PIERRE, S.D. (AP) _ South Dakota Gov. Dennis Daugaard is considering the federal government's offer to let states use their own money to reopen some national parks like Mount Rushmore National Memorial that have been closed because of the government shutdown.
But Daugaard's chief of staff, Dusty Johnson, says the governor first has to see federal estimates of how much it would cost to keep Mount Rushmore open in the Black Hills.
Daugaard earlier offered to use state employees to keep Mount Rushmore open. But Johnson says the federal government is only offering to let the state pay for having federal employees go back to work at the mountain carving of four presidents.
Johnson says the governor is open-minded toward the federal offer and is pleased federal officials are considering working with the state.
THIS IS A BREAKING NEWS UPDATE. Check back soon for further information. AP's earlier story is below.
The National Park Service is reopening to tourists a highway pull-out area that can be used to view and photograph Mount Rushmore from a distance following complaints that the agency is intentionally blocking viewing areas.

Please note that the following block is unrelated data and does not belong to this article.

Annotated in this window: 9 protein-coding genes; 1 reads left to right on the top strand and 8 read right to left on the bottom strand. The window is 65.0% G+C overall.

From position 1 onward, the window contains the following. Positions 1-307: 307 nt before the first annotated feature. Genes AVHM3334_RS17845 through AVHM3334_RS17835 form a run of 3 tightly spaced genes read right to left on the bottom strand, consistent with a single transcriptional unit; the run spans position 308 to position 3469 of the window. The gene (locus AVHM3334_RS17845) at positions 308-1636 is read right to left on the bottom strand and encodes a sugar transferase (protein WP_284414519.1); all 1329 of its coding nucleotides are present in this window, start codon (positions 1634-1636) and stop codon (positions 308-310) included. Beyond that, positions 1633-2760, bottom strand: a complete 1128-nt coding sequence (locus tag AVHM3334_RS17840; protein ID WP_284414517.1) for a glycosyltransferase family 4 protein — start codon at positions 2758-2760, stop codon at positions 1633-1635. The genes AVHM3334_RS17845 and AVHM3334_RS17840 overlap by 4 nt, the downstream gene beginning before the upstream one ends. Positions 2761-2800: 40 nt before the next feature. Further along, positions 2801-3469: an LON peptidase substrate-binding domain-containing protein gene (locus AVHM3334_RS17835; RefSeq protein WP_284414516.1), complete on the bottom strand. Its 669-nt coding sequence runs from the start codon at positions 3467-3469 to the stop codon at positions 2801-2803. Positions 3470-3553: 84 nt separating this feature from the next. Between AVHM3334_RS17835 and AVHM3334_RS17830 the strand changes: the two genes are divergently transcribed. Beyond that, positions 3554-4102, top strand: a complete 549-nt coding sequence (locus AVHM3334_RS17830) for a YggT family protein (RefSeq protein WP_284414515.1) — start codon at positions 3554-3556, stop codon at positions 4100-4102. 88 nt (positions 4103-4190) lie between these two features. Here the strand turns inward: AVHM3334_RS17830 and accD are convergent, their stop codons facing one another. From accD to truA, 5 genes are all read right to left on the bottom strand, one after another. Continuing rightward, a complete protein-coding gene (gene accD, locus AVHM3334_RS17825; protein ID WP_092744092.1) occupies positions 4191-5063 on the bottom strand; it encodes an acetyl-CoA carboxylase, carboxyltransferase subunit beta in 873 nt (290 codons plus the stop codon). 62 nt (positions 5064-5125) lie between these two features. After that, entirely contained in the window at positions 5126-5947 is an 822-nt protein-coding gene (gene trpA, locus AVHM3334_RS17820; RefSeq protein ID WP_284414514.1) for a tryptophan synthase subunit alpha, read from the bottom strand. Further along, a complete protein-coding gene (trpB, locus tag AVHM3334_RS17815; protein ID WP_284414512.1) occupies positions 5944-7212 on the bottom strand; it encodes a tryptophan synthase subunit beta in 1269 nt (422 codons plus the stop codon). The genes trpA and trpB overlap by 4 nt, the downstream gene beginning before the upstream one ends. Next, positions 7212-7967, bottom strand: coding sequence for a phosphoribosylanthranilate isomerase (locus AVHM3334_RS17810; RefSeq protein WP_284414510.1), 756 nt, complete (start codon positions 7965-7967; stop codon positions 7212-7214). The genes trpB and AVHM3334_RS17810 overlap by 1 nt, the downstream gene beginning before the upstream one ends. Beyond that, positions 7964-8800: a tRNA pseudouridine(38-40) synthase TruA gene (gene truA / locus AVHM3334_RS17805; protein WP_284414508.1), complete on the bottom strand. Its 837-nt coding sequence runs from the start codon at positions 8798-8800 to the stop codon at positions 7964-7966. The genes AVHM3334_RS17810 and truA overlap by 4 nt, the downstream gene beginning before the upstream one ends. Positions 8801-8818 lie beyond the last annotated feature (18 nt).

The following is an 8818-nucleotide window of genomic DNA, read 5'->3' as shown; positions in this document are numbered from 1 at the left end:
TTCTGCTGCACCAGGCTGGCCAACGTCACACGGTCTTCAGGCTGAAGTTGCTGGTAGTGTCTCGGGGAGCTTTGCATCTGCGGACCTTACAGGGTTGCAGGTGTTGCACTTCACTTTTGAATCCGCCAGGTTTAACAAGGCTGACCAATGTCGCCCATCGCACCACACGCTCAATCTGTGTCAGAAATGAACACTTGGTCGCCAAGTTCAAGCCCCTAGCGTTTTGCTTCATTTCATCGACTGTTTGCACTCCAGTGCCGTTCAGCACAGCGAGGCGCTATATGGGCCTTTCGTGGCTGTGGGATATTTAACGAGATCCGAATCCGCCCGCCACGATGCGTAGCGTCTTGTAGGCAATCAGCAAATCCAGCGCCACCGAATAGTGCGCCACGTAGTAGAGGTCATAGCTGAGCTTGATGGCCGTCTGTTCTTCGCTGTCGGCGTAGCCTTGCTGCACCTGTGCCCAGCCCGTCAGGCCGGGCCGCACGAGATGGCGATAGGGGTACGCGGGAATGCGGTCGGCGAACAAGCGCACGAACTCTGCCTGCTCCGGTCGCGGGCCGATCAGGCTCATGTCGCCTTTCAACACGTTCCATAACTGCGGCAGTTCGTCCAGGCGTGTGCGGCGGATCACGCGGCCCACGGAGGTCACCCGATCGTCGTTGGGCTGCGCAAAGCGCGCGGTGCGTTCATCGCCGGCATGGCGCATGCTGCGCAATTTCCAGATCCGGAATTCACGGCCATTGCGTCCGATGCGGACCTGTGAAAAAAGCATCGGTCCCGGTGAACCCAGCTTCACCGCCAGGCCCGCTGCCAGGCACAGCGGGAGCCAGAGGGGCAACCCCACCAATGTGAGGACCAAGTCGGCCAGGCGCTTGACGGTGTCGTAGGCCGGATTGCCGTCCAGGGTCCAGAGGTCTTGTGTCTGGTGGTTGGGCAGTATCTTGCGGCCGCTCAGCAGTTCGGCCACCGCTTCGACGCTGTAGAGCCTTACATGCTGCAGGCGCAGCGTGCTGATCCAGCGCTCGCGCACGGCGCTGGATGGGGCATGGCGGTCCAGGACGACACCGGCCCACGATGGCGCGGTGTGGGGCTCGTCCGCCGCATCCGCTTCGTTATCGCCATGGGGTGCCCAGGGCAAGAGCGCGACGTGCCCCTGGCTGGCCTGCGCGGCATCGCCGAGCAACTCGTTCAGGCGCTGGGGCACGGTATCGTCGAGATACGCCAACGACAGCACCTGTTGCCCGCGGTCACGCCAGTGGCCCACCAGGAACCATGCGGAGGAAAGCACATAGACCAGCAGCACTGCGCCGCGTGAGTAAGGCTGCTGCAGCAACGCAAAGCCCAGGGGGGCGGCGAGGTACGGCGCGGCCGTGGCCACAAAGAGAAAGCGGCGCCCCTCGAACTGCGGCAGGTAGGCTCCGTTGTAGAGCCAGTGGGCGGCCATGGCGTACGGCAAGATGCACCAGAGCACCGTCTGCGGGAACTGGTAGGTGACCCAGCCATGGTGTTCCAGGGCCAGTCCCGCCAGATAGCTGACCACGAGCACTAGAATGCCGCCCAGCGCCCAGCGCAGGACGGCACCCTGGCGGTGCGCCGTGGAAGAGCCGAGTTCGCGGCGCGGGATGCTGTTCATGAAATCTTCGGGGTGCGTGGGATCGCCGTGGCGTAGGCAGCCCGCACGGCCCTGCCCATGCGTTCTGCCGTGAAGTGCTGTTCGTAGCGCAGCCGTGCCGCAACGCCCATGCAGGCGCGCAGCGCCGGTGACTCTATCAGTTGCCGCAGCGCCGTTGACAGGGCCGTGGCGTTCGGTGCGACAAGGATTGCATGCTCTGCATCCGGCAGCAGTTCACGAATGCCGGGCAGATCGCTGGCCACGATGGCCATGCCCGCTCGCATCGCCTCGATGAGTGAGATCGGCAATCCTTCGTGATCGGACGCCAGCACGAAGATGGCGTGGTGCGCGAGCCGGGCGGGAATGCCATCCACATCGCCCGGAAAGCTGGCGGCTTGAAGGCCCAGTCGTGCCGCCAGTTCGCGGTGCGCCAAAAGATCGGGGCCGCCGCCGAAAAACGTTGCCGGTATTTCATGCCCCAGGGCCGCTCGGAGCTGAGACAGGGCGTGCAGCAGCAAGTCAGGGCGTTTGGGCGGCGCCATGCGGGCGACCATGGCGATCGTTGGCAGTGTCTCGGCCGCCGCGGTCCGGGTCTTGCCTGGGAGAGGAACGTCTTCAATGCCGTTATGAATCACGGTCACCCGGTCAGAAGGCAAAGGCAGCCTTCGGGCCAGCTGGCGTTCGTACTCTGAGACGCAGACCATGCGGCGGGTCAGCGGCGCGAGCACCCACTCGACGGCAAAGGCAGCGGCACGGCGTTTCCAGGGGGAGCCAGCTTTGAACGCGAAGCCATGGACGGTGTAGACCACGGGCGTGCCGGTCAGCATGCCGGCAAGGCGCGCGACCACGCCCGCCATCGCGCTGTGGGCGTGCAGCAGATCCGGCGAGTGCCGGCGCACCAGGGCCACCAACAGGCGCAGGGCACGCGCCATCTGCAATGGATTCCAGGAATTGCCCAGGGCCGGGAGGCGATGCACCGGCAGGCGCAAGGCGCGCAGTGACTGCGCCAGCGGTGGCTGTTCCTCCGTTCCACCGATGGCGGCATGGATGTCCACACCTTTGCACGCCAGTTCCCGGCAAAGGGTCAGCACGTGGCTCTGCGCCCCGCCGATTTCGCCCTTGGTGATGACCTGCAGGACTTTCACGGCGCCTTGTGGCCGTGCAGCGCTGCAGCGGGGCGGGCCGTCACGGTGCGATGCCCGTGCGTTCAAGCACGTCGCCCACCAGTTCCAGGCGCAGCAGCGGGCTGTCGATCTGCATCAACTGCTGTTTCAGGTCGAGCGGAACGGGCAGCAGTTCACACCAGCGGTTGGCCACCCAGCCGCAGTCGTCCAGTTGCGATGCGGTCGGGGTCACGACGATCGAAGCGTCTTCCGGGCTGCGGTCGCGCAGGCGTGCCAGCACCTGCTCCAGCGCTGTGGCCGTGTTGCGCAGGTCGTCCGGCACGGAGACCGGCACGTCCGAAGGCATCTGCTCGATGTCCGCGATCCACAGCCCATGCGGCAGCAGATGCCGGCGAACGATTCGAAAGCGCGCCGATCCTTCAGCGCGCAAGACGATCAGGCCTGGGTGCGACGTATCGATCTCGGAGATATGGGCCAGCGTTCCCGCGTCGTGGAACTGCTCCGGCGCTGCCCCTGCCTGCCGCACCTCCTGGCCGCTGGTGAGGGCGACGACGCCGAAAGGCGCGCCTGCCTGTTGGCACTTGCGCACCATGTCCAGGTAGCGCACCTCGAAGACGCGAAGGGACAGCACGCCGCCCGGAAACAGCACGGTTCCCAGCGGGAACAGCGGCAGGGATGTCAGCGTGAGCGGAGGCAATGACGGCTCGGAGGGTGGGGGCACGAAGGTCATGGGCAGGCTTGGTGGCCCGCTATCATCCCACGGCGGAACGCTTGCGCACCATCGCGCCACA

The national memorial in western South Dakota's Black Hills has been closed because of the federal government shutdown. Hundreds of tourists have complained that Park Service rangers also have placed cones along an area highway to stop drivers from pulling over to take photos of the iconic landmark, the Rapid City Journal reported (http://bit.ly/1flundy).
``It just seems like it's over the top,'' said Tom Hagen, owner-operator of Rushmore Cave, who fielded a barrage of complaints last week from tourists. ``Why wouldn't you let someone pull over and take a picture?''
The National Park Service never intended to ruin anyone's view of Mount Rushmore, said Patricia Trap, deputy director of the agency's Midwest region.
``None of that is correct,'' she said.
The Park Service has a limited number of rangers available during the shutdown, and some pull-out areas were blocked with cones out of security concerns because there weren't enough rangers to monitor those areas, she said.
The agency is reopening one pull-out area whose closure sparked most of the complaints. The area, unofficially called ``profile pull-out,'' offers a popular side view of the monument that features the stone-carved faces of U.S. presidents George Washington, Thomas Jefferson, Theodore Roosevelt and Abraham Lincoln.
Trap said illegal parking at the pull-out area has become a public safety concern, and at least one driver drove over the cones in protest.
The Park Service has gotten help from state patrol officers and figured out a way to rearrange its rangers while still maintaining security, Trap said.
``We very much appreciate our continued working relationship with the state of South Dakota,'' she said.
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